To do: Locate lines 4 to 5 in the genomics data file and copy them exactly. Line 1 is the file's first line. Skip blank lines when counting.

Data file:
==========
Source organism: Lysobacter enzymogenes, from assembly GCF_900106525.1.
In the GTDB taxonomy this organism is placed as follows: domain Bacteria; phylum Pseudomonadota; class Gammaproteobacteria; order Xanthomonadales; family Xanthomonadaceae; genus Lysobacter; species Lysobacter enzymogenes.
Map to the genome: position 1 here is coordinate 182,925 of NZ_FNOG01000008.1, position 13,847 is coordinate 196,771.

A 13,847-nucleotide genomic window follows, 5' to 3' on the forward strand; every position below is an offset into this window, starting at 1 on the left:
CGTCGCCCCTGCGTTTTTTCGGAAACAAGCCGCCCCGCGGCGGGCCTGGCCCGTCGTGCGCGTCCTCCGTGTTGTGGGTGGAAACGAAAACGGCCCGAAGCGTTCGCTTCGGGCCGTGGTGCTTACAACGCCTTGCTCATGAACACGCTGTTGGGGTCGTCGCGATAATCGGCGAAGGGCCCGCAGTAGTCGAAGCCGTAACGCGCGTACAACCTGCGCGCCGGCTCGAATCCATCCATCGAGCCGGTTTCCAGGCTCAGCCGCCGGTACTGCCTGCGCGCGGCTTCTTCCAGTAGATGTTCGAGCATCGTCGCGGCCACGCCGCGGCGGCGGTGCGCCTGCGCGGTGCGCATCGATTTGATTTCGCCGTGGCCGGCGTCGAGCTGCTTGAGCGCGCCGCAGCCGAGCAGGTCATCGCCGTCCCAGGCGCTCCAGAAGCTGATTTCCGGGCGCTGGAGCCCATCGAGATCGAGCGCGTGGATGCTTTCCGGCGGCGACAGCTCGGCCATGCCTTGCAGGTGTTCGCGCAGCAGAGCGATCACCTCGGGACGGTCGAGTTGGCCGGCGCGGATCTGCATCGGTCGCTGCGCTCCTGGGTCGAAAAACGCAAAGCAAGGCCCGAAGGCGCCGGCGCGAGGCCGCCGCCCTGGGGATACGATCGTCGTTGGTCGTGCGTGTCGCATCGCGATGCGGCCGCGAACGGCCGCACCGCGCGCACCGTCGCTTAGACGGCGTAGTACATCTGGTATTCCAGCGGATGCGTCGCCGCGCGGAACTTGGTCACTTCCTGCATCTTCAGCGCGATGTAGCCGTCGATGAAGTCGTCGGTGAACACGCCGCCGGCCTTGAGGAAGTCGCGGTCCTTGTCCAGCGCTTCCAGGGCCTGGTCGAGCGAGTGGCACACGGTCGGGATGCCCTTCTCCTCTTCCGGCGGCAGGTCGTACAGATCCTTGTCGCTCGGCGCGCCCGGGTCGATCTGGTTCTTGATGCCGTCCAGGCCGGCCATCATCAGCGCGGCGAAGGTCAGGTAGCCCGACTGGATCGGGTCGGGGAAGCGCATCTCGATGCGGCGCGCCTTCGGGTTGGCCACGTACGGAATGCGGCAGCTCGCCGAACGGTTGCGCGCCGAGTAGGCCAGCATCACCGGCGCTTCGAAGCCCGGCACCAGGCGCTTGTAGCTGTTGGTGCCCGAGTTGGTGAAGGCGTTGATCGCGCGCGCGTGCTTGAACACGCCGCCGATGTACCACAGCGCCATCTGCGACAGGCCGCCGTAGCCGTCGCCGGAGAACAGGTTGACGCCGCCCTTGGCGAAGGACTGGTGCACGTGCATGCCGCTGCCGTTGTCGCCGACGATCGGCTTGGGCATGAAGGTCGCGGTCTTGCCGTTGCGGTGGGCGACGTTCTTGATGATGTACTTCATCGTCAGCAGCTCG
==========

A 13,847-nucleotide genomic window follows, 5' to 3' on the forward strand; every position below is an offset into this window, starting at 1 on the left:
CGTCGCCCCTGCGTTTTTTCGGAAACAAGCCGCCCCGCGGCGGGCCTGGCCCGTCGTGCGCGTCCTCCGTGTTGTGGGTGGAAACGAAAACGGCCCGAAGCGTTCGCTTCGGGCCGTGGTGCTTACAACGCCTTGCTCATGAACACGCTGTTGGGGTCGTCGCGATAATCGGCGAAGGGCCCGCAGTAGTCGAAGCCGTAACGCGCGTACAACCTGCGCGCCGGCTCGAATCCATCCATCGAGCCGGTTTCCAGGCTCAGCCGCCGGTACTGCCTGCGCGCGGCTTCTTCCAGTAGATGTTCGAGCATCGTCGCGGCCACGCCGCGGCGGCGGTGCGCCTGCGCGGTGCGCATCGATTTGATTTCGCCGTGGCCGGCGTCGAGCTGCTTGAGCGCGCCGCAGCCGAGCAGGTCATCGCCGTCCCAGGCGCTCCAGAAGCTGATTTCCGGGCGCTGGAGCCCATCGAGATCGAGCGCGTGGATGCTTTCCGGCGGCGACAGCTCGGCCATGCCTTGCAGGTGTTCGCGCAGCAGAGCGATCACCTCGGGACGGTCGAGTTGGCCGGCGCGGATCTGCATCGGTCGCTGCGCTCCTGGGTCGAAAAACGCAAAGCAAGGCCCGAAGGCGCCGGCGCGAGGCCGCCGCCCTGGGGATACGATCGTCGTTGGTCGTGCGTGTCGCATCGCGATGCGGCCGCGAACGGCCGCACCGCGCGCACCGTCGCTTAGACGGCGTAGTACATCTGGTATTCCAGCGGATGCGTCGCCGCGCGGAACTTGGTCACTTCCTGCATCTTCAGCGCGATGTAGCCGTCGATGAAGTCGTCGGTGAACACGCCGCCGGCCTTGAGGAAGTCGCGGTCCTTGTCCAGCGCTTCCAGGGCCTGGTCGAGCGAGTGGCACACGGTCGGGATGCCCTTCTCCTCTTCCGGCGGCAGGTCGTACAGATCCTTGTCGCTCGGCGCGCCCGGGTCGATCTGGTTCTTGATGCCGTCCAGGCCGGCCATCATCAGCGCGGCGAAGGTCAGGTAGCCCGACTGGATCGGGTCGGGGAAGCGCATCTCGATGCGGCGCGCCTTCGGGTTGGCCACGTACGGAATGCGGCAGCTCGCCGAACGGTTGCGCGCCGAGTAGGCCAGCATCACCGGCGCTTCGAAGCCCGGCACCAGGCGCTTGTAGCTGTTGGTGCCCGAGTTGGTGAAGGCGTTGATCGCGCGCGCGTGCTTGAACACGCCGCCGATGTACCACAGCGCCATCTGCGACAGGCCGCCGTAGCCGTCGCCGGAGAACAGGTTGACGCCGCCCTTGGCGAAGGACTGGTGCACGTGCATGCCGCTGCCGTTGTCGCCGACGATCGGCTTGGGCATGAAGGTCGCGGTCTTGCCGTTGCGGTGGGCGACGTTCTTGATGATGTACTTCATCGTCAGCAGCTCG